Skip to main content
Robin Hartill
Longboat Key Wednesday, Jun. 12, 2013 4 years ago


by: Robin Hartill Managing Editor


Neighborhood: Spanish Main Yacht Club
Neighbors since: 2005

Tom Freiwald recently gave the commencement address for the University of Phoenix West Florida to a crowd of approximately 2,000 students and their families.
He told students about Dr. Ben Carson, who grew up in Detroit and became director of neurosurgery at Johns Hopkins University at age 33.
He told them that commencement wasn’t the end of anything, but rather, the beginning of everything. He encouraged students to go out there — and knock their socks off, before showing off his signature red
University of Phoenix socks.
Freiwald has taught at the University of Phoenix since 2008 and was recently named “Faculty Member of
the Year.”
The Spanish Main Yacht Club resident has a smaller audience when he speaks at community meetings and Longboat Key Town Hall. He started out in town politics when he reviewed the Public Works Department in 2010 for the Organizational Review Subcommittee. The next year, former Mayor George Spoll invited Freiwald to serve on the Longboat Key Revitalization Task Force.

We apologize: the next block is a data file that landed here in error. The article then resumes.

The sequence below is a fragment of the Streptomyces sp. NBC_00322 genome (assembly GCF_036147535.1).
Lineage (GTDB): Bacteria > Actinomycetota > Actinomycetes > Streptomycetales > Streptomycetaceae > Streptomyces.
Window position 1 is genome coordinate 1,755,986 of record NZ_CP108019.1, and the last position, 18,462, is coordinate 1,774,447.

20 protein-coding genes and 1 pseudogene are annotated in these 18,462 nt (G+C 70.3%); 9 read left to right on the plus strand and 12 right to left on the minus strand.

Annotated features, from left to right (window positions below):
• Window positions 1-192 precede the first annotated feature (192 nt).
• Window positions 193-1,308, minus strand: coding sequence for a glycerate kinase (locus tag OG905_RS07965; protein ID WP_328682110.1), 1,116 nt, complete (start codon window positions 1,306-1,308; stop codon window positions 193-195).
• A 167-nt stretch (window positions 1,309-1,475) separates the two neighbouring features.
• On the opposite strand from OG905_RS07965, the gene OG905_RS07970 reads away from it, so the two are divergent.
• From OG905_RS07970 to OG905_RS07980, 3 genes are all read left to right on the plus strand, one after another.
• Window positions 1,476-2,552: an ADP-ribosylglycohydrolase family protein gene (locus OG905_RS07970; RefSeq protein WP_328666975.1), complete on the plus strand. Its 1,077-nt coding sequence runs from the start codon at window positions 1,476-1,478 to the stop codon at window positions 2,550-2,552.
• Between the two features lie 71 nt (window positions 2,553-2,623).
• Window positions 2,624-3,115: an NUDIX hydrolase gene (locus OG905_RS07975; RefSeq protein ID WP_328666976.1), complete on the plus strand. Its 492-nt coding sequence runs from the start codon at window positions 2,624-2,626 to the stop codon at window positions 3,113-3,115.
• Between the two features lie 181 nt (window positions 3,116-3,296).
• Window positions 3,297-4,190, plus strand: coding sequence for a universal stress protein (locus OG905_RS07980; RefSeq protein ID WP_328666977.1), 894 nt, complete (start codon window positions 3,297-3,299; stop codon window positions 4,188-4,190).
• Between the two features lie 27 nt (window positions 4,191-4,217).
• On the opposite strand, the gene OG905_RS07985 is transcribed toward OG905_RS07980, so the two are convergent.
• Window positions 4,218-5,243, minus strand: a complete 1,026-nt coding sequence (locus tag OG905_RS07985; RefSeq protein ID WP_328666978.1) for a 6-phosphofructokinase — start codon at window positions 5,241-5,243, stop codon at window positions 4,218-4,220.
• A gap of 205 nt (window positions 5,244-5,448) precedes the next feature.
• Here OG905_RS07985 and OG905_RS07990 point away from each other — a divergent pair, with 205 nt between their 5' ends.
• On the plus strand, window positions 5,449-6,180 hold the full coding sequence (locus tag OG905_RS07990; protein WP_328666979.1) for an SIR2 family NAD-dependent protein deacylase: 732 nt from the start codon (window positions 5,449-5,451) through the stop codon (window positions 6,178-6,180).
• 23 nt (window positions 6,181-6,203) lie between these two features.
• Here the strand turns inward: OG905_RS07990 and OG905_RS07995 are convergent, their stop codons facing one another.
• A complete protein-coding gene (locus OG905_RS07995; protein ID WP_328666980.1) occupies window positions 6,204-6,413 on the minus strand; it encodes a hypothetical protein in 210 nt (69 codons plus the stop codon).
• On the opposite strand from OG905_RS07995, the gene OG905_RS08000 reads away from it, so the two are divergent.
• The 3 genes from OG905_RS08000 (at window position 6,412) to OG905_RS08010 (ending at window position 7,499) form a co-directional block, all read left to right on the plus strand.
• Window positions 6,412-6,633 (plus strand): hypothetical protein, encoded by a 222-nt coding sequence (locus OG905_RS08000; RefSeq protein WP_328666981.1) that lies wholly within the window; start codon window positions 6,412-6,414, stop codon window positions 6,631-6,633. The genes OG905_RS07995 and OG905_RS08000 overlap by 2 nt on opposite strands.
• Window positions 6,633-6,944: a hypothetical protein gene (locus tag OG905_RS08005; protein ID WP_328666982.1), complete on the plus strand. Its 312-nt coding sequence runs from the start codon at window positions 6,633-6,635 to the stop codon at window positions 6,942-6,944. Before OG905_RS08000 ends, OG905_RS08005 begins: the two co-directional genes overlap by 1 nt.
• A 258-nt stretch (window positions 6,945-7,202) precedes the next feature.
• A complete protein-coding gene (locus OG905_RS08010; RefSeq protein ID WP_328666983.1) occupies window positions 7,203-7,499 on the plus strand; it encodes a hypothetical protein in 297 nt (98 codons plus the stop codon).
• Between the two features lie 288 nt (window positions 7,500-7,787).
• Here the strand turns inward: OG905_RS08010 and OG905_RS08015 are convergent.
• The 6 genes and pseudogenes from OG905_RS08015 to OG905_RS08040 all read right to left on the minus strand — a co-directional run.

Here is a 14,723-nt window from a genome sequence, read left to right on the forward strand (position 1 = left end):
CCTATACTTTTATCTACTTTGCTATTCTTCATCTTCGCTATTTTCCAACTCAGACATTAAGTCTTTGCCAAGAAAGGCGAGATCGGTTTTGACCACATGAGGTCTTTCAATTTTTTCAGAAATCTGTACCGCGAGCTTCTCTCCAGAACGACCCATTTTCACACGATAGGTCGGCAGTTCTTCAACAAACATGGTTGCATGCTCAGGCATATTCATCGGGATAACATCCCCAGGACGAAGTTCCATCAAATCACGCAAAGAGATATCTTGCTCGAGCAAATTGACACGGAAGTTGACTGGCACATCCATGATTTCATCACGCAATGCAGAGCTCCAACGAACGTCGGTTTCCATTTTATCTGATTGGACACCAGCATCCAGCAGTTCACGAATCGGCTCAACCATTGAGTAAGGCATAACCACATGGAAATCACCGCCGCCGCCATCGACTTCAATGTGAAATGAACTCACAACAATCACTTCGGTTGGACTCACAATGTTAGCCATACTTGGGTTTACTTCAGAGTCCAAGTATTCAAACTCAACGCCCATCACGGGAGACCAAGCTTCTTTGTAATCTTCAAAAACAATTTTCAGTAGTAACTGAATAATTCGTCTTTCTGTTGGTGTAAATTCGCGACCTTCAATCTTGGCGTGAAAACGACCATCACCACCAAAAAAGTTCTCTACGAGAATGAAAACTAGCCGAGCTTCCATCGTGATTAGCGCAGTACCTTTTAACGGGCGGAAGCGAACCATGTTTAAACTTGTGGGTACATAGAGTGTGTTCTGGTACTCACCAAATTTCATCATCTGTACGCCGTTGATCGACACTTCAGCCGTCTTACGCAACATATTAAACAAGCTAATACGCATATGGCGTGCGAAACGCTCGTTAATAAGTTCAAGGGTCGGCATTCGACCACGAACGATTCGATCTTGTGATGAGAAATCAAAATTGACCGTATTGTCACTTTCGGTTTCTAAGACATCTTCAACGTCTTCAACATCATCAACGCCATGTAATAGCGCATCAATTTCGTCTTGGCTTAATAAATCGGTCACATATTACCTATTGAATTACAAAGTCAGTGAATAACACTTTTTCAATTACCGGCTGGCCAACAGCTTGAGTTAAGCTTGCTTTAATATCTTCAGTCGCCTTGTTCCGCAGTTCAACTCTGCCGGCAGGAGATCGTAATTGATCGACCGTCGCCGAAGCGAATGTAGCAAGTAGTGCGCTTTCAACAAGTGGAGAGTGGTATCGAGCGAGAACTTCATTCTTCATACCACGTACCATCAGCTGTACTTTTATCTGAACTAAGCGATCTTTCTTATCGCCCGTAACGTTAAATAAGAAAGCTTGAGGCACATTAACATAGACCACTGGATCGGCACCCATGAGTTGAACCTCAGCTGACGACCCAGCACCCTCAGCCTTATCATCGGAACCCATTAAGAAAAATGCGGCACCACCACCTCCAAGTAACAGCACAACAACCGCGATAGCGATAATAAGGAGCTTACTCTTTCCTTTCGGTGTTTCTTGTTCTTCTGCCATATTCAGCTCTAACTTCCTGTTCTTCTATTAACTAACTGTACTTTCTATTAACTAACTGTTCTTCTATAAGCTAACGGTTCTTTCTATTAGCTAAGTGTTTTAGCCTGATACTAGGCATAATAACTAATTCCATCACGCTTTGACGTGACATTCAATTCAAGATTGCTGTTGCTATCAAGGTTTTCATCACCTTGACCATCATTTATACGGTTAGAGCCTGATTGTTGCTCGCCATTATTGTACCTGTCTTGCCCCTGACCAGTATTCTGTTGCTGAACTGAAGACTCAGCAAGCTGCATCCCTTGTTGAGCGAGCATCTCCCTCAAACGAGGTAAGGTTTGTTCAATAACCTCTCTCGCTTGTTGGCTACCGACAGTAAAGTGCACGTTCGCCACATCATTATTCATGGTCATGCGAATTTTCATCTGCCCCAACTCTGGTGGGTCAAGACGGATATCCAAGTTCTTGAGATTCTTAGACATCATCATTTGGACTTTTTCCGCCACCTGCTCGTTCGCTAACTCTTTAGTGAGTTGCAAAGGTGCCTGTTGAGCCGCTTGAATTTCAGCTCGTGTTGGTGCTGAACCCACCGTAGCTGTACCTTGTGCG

Freiwald is part of a rare species — a Florida native who moved to Detroit. He grew up in Clearwater and used to visit his parents in the 1970s, after they bought a home in Country Club Shores.
His career included 30 years in the Detroit automotive industry with General Motors, Penske Corp., and DaimlerChrysler, that took him to Europe for six years and more than 90 countries.
Today, he serves as co-chairman of the Task Force and is also part of a new working group that met Monday, June 10, to form questions about Longboat Key’s future for an Urban Land Institute study.
Through the Task Force, Freiwald has worked on projects that include both a planning charette for the north end that New College professor Dr. David Brain oversaw, and a study of real-estate trends and their impacts on Longboat Key last year.
Freiwald’s message to Longboat Key residents is similar to the “knock their socks off” message he brought to grads recently.
“We have so much competition from other vacation spots,” Freiwald said. “If we get old and tired and our average age of residents keeps getting older, I think that’s a mistake.”
IN HIS OWN WORDS: “I want to live on a resort island, not a retirement island.” — Tom Freiwald



Related Stories